State of Tennessee v. Ralph Wilhoite - E2010-00352-CCA-R3-CD View
Hamilton County - After a bench trial, the Sevier County Circuit Court convicted the appellant, Ralph Wilhoite, of driving under the influence (DUI), third offense; violating the implied consent law; and violating the financial responsibility law. On appeal, the appellant claims that (1) the trial court erred by failing to grant his motion to suppress evidence that was obtained as the result of an illegal arrest for DUI and (2) the evidence is insufficient to support the convictions. Based upon the record and the parties’ briefs, we affirm the appellant’s convictions for DUI and violating the financial responsibility law but modify his conviction for Class A misdemeanor violation of the implied consent law to non-criminal violation of the implied consent law. The case is remanded to the trial court for correction of that judgment and for correction of a clerical error on the judgment of conviction for violating the financial responsibility law.

State of Tennessee v. Norman L. Ricks - E2010-01096-CCA-R3-CD View
Hamilton County - The appellant, Norman L. Ricks, pled guilty to voluntary manslaughter in exchange for an agreed sentence of ten years. The plea agreement provided that the trial court would determine whether the sentence would be served concurrently with or consecutively to a previously imposed federal sentence. On appeal, the appellant argues that the trial court erred in imposing consecutive sentencing. Upon review, we affirm the judgment of the trial court.

William G. Allen v. State of Tennessee - M2009-02151-CCA-R3-PC View
Davidson County - In 1968, a Davidson County grand jury indicted the Petitioner, William G. Allen, along with his four co-defendants, for the murders of two Davidson County police officers. The two murder cases were tried separately, and the Petitioner was convicted of the first degree murder of Officer Thomasson, after which he received a sentence of ninety-nine years. On direct appeal, this Court affirmed the Petitioner’s conviction and sentence. The Petitioner brought his first petition for post-conviction relief in 1971. The post-conviction court denied this petition, and this Court affirmed its denial on appeal. In 1990, the Petitioner brought his second petition for post-conviction relief, which the post-conviction court dismissed without a hearing. On appeal, our supreme court remanded the case for a hearing, and, in 1994, the Petitioner, pursuant to the supreme court’s instructions, re-filed his second petition for postconviction relief. The Petitioner amended this petition three times and, in 2001, submitted a consolidated petition for post-conviction relief. After a hearing in 2007 and another in 2008, the post-conviction court denied relief. The Petitioner appeals, contending he is entitled to post-conviction relief because: (1) the grand jury that indicted him and his codefendants did not represent a fair cross-section of the population, as required by the equal protection and due process clauses of the United States and Tennessee State Constitutions; (2) the sentencing statute under which he was sentenced was unconstitutional; and (3) the trial court improperly instructed the jury. After a careful review of the record, we affirm the post-conviction court’s judgment.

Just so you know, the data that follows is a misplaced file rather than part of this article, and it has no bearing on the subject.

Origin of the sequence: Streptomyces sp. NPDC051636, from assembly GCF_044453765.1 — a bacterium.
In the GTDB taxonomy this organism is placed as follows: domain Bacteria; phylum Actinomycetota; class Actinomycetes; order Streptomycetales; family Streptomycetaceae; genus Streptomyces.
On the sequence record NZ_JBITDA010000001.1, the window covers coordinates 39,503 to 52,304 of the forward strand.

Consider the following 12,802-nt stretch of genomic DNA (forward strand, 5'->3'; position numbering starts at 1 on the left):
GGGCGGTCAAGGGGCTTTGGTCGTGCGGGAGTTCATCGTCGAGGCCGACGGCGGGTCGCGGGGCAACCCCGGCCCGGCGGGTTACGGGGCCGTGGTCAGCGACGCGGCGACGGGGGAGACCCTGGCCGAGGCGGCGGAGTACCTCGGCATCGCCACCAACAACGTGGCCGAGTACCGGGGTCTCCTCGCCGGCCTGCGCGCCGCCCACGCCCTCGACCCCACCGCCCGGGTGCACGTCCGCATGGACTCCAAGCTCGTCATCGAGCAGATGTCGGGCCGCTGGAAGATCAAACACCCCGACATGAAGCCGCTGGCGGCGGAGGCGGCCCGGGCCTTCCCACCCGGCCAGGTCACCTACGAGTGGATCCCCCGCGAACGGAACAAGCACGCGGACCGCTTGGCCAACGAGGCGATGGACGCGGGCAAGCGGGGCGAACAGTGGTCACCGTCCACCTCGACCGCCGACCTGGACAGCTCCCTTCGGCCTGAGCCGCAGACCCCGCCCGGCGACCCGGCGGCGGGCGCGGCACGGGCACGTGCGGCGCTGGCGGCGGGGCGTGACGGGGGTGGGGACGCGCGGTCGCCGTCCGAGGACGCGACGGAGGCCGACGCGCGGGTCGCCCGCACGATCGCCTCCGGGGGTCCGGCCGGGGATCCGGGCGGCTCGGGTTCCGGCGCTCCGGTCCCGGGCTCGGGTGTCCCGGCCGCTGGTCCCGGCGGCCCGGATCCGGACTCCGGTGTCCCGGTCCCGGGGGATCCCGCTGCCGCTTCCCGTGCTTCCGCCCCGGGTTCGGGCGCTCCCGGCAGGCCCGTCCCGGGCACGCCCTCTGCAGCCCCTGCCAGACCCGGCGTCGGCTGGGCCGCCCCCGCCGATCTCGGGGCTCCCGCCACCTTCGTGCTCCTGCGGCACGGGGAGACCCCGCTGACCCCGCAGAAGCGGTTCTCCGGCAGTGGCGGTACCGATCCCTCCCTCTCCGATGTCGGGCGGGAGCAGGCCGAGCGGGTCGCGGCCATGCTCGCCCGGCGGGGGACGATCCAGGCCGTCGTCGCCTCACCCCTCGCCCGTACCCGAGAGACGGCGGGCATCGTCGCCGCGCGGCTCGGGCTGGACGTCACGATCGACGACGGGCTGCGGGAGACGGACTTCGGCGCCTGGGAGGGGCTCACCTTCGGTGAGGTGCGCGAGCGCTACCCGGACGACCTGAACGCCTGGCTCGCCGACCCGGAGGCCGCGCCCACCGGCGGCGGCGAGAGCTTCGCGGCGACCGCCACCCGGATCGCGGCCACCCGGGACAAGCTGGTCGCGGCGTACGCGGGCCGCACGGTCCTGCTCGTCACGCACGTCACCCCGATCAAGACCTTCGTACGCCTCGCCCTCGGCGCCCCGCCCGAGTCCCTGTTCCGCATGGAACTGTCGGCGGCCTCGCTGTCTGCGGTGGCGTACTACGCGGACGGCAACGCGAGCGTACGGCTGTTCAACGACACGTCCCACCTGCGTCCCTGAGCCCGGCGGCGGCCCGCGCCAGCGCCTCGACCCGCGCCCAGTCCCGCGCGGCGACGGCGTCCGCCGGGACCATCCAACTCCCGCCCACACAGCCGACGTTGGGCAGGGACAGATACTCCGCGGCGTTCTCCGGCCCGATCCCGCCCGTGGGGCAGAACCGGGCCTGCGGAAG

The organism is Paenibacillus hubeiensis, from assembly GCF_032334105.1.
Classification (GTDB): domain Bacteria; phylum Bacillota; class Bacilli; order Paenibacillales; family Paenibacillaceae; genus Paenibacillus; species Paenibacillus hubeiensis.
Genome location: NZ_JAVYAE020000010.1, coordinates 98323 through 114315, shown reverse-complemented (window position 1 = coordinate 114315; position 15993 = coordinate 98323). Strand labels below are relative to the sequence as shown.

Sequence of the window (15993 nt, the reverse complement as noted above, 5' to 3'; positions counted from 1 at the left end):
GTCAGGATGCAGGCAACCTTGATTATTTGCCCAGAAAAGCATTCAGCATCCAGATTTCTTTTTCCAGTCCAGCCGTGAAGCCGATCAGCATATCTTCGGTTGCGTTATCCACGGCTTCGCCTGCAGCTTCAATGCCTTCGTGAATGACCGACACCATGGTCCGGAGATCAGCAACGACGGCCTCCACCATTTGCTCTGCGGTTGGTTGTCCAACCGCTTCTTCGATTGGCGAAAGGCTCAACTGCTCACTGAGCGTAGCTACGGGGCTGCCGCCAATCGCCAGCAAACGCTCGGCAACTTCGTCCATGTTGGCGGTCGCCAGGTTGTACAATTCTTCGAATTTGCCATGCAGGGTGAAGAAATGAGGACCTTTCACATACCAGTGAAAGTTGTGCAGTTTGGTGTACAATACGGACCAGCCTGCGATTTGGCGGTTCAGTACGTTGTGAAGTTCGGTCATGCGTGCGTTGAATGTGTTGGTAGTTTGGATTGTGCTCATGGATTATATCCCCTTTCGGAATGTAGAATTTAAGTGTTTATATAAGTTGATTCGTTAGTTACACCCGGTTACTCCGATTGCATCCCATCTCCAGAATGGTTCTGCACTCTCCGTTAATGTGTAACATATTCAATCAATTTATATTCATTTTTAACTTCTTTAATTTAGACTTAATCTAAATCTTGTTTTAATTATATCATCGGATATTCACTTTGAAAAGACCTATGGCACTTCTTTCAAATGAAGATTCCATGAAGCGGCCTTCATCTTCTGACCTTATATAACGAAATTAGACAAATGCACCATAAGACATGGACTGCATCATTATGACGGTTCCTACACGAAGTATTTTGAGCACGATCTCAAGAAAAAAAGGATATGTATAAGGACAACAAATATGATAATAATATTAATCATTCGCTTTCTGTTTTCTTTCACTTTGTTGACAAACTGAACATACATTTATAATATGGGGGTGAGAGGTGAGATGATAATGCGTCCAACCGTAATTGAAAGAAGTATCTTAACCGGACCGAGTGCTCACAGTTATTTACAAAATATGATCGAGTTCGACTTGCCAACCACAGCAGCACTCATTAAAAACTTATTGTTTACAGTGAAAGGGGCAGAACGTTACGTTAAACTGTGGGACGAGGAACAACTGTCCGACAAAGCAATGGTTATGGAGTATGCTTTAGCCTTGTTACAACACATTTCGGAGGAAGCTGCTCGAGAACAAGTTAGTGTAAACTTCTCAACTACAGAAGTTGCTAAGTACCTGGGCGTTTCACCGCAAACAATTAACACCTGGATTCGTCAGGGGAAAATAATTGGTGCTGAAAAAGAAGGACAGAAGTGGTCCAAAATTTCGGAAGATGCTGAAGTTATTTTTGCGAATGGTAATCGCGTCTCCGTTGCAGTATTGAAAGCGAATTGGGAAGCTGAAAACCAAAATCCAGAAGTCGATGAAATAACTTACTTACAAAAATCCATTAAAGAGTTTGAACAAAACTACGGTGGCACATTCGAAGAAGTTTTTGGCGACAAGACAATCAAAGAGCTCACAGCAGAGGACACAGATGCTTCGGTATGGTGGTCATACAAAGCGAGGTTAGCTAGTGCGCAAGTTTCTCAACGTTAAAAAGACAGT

Gregory L. Sain v. State of Tennessee - M2010-00654-CCA-R3-PC View
Rutherford County - On January 24, 2006, a jury convicted the petitioner, Gregory L. Sain, of one count of delivery of a Schedule II drug to a minor, one count of possession of a Schedule II drug with the intent to deliver, one count of introduction of contraband into a penal facility, one count of contributing to the delinquency of a minor, and simple possession of marijuana. A panel of this court affirmed the jury’s verdict and modified the petitioner’s sentence on March 6, 2008. The petitioner sought post-conviction relief and the same was denied pursuant to an order dated February 19, 2010. On appeal, the petitioner alleges ineffective assistance of counsel at both the trial and appellate levels. The petitioner claims that counsels’ performance was deficient because: (1) trial counsel failed to request a Batson hearing after the peremptory challenge of an African American female juror; (2) trial counsel failed to conduct a proper investigation into the petitioner’s case; (3) trial counsel and appellate counsel both failed to challenge an improper jury instruction. Upon a thorough review of the record and the parties’ briefs, we affirm the judgment of the post-conviction court.

Christa Gail Pike v. State of Tennessee - E2009-00016-CCA-R3-PD View